In an attempt to “liberate” their fellow birds, a group of highly intelligent hens are attempting to compromise the zoo’s security system. To get access to the zoo’s mainframe, the hens first need to guess the administrative password. The hens know that the password is a string built from up to 62 possible characters: a, b, c, ..., z, A, B, C, ..., Z, 0, 1, ... 9. They also know that no character appears more than once in the password, which means that it has a maximum length of 62 (and a minimum length of 1). The password is case-sensitive.
We define a guess be close if and only if the real password can be obtained by inserting additional characters among the letters and numbers of the original guess. In other words, a guess is close if it is a (not necessarily contiguous) subsequence of the password. Every time the hens guess a password, the zoo’s security system will do one of three things:
- If the guess is exactly equal to the password, it will print ‘C’ and grant the hens access to the mainframe.
- If the guess close but not exactly equal to the password, it will print ‘Y’.
- If the guess is neither close nor exactly equal to the password, it will print ‘N’.
The mainframe permits at most 750 guesses before it locks further attempts and alerts the zoo officials of suspicious activity. The hens have hired you to guess the password before you use all of your allotted attempts.
There will be no initial input. Every time your program makes a guess, the grader will output ‘C’, ‘Y’, or ‘N’, which your program can then read via the usual input channel. The grader will only respond to the first 750 guesses. Make sure that you end each guess with a new line.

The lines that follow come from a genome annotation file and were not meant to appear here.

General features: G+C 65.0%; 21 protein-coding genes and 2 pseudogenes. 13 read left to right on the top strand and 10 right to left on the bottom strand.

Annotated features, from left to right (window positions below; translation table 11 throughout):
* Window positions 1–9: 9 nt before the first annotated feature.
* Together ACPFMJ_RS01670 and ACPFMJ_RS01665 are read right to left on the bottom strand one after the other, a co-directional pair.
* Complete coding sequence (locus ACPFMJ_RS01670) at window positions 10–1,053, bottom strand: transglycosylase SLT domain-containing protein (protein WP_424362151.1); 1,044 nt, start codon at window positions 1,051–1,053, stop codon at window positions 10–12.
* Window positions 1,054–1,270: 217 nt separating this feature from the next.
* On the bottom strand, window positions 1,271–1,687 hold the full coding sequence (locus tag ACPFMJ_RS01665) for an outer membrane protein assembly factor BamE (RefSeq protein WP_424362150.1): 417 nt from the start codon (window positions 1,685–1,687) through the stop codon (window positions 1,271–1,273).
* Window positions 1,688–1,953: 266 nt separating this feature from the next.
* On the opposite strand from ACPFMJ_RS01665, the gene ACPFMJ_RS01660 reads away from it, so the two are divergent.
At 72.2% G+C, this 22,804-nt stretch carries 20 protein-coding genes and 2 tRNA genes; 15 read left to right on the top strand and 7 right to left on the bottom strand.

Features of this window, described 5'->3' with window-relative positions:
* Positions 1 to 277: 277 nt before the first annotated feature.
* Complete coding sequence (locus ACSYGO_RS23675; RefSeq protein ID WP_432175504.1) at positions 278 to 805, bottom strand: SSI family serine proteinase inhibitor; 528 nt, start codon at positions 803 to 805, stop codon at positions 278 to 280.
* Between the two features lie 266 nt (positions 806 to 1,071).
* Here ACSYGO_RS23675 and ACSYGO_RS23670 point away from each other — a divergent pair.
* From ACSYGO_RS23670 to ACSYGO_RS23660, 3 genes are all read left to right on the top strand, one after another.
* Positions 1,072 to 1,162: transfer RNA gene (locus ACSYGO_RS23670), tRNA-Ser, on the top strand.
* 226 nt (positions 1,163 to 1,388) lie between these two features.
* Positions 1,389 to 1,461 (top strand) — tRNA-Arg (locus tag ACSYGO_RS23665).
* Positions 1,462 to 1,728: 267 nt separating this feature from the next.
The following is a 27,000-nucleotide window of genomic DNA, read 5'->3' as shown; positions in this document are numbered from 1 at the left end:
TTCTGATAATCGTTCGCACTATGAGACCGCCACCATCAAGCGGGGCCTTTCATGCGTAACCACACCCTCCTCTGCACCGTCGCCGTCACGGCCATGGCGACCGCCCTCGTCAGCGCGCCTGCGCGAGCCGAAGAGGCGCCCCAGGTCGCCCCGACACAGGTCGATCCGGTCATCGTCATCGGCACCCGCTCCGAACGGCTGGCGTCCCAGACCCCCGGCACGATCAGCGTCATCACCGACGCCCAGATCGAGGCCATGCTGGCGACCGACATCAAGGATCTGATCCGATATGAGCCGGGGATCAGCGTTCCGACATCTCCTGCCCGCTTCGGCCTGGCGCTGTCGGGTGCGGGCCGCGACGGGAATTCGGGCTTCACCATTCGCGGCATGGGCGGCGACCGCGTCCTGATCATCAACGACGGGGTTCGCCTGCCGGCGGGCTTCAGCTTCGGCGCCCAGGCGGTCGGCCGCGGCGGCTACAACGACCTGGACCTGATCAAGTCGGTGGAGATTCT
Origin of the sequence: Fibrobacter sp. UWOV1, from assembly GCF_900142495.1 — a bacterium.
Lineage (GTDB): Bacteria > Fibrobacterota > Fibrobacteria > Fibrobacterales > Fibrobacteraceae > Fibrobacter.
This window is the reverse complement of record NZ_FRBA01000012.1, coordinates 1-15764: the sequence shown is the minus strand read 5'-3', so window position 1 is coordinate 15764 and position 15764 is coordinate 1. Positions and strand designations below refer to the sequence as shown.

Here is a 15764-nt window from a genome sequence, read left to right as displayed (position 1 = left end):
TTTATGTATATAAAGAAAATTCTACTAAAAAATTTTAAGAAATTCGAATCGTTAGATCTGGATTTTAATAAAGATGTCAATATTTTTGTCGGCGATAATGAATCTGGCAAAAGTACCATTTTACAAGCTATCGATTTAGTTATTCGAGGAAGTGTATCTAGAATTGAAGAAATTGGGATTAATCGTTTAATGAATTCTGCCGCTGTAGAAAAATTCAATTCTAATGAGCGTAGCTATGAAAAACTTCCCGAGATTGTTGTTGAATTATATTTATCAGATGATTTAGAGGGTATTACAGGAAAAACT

This question was adapted from the 2020 mBIT Computing Olympiad.
Test Program made by me in Python 3 (works):
from functools import cmp_to_key def ask(s): print(s) c = input() if c == 'C': exit() return c == 'Y' def cmp(a, b): return -1 if ask(a + b) else 1 ret =  for i in range(48, 58): if ask(chr(i)): ret.append(chr(i)) for i in range(65, 91): if ask(chr(i)): ret.append(chr(i)) for i in range(97, 123): if ask(chr(i)): ret.append(chr(i)) ret = "".join(sorted(ret, key=cmp_to_key(cmp))) print(ret)
I think it can be condensed even further, but that sample is just to show what the program is trying to ask. I do not own this question and all rights are to 2020 mBIT. The rules are simple. Do not just print answers and shortest one wins in any language.